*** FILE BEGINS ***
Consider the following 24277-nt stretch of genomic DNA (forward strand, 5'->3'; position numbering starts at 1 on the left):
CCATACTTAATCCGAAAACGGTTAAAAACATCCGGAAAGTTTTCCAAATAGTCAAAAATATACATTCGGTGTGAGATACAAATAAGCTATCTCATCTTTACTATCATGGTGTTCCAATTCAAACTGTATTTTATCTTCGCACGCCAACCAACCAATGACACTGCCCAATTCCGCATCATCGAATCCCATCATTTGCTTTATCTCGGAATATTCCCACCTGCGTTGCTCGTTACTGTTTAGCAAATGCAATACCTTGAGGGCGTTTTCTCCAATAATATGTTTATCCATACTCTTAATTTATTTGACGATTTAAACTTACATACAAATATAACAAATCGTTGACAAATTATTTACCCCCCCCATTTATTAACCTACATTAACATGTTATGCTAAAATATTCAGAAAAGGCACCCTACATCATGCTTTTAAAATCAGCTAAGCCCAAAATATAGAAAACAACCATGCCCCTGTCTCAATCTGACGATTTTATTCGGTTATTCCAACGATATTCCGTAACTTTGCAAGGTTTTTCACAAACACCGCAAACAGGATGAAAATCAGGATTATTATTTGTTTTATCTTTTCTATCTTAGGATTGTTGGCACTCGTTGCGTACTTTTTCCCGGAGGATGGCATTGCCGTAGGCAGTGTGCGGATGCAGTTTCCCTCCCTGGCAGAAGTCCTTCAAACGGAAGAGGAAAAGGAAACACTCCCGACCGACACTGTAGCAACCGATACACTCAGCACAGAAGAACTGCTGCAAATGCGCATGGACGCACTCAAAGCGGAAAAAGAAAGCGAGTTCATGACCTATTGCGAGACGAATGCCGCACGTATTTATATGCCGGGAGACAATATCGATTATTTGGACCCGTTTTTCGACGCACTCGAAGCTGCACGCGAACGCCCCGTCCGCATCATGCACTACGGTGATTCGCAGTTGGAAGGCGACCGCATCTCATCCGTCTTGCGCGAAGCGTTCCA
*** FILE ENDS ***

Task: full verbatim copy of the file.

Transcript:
Consider the following 24277-nt stretch of genomic DNA (forward strand, 5'->3'; position numbering starts at 1 on the left):
CCATACTTAATCCGAAAACGGTTAAAAACATCCGGAAAGTTTTCCAAATAGTCAAAAATATACATTCGGTGTGAGATACAAATAAGCTATCTCATCTTTACTATCATGGTGTTCCAATTCAAACTGTATTTTATCTTCGCACGCCAACCAACCAATGACACTGCCCAATTCCGCATCATCGAATCCCATCATTTGCTTTATCTCGGAATATTCCCACCTGCGTTGCTCGTTACTGTTTAGCAAATGCAATACCTTGAGGGCGTTTTCTCCAATAATATGTTTATCCATACTCTTAATTTATTTGACGATTTAAACTTACATACAAATATAACAAATCGTTGACAAATTATTTACCCCCCCCATTTATTAACCTACATTAACATGTTATGCTAAAATATTCAGAAAAGGCACCCTACATCATGCTTTTAAAATCAGCTAAGCCCAAAATATAGAAAACAACCATGCCCCTGTCTCAATCTGACGATTTTATTCGGTTATTCCAACGATATTCCGTAACTTTGCAAGGTTTTTCACAAACACCGCAAACAGGATGAAAATCAGGATTATTATTTGTTTTATCTTTTCTATCTTAGGATTGTTGGCACTCGTTGCGTACTTTTTCCCGGAGGATGGCATTGCCGTAGGCAGTGTGCGGATGCAGTTTCCCTCCCTGGCAGAAGTCCTTCAAACGGAAGAGGAAAAGGAAACACTCCCGACCGACACTGTAGCAACCGATACACTCAGCACAGAAGAACTGCTGCAAATGCGCATGGACGCACTCAAAGCGGAAAAAGAAAGCGAGTTCATGACCTATTGCGAGACGAATGCCGCACGTATTTATATGCCGGGAGACAATATCGATTATTTGGACCCGTTTTTCGACGCACTCGAAGCTGCACGCGAACGCCCCGTCCGCATCATGCACTACGGTGATTCGCAGTTGGAAGGCGACCGCATCTCATCCGTCTTGCGCGAAGCGTTCCA